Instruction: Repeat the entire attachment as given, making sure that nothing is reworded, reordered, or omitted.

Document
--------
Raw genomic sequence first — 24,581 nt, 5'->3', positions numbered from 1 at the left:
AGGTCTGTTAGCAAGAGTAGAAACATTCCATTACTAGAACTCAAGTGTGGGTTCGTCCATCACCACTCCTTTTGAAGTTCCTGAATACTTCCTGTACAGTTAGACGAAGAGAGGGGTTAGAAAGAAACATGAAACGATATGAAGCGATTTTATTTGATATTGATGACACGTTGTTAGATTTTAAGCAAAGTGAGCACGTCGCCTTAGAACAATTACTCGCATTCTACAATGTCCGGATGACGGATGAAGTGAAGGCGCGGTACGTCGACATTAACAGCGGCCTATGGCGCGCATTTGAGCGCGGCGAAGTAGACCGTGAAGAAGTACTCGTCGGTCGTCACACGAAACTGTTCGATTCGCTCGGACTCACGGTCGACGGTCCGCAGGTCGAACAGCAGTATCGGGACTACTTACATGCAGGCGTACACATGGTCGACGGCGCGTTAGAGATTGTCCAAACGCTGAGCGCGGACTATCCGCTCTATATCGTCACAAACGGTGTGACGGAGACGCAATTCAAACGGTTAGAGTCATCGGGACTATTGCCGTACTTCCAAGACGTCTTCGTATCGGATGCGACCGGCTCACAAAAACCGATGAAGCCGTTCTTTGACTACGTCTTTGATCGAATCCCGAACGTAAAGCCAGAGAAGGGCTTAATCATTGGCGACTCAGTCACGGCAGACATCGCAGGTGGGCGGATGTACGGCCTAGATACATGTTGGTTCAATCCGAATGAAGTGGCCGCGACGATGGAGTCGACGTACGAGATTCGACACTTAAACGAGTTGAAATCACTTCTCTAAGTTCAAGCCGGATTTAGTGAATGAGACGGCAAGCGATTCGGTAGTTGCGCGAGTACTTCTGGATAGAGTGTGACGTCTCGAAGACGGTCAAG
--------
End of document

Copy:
Raw genomic sequence first — 24,581 nt, 5'->3', positions numbered from 1 at the left:
AGGTCTGTTAGCAAGAGTAGAAACATTCCATTACTAGAACTCAAGTGTGGGTTCGTCCATCACCACTCCTTTTGAAGTTCCTGAATACTTCCTGTACAGTTAGACGAAGAGAGGGGTTAGAAAGAAACATGAAACGATATGAAGCGATTTTATTTGATATTGATGACACGTTGTTAGATTTTAAGCAAAGTGAGCACGTCGCCTTAGAACAATTACTCGCATTCTACAATGTCCGGATGACGGATGAAGTGAAGGCGCGGTACGTCGACATTAACAGCGGCCTATGGCGCGCATTTGAGCGCGGCGAAGTAGACCGTGAAGAAGTACTCGTCGGTCGTCACACGAAACTGTTCGATTCGCTCGGACTCACGGTCGACGGTCCGCAGGTCGAACAGCAGTATCGGGACTACTTACATGCAGGCGTACACATGGTCGACGGCGCGTTAGAGATTGTCCAAACGCTGAGCGCGGACTATCCGCTCTATATCGTCACAAACGGTGTGACGGAGACGCAATTCAAACGGTTAGAGTCATCGGGACTATTGCCGTACTTCCAAGACGTCTTCGTATCGGATGCGACCGGCTCACAAAAACCGATGAAGCCGTTCTTTGACTACGTCTTTGATCGAATCCCGAACGTAAAGCCAGAGAAGGGCTTAATCATTGGCGACTCAGTCACGGCAGACATCGCAGGTGGGCGGATGTACGGCCTAGATACATGTTGGTTCAATCCGAATGAAGTGGCCGCGACGATGGAGTCGACGTACGAGATTCGACACTTAAACGAGTTGAAATCACTTCTCTAAGTTCAAGCCGGATTTAGTGAATGAGACGGCAAGCGATTCGGTAGTTGCGCGAGTACTTCTGGATAGAGTGTGACGTCTCGAAGACGGTCAAG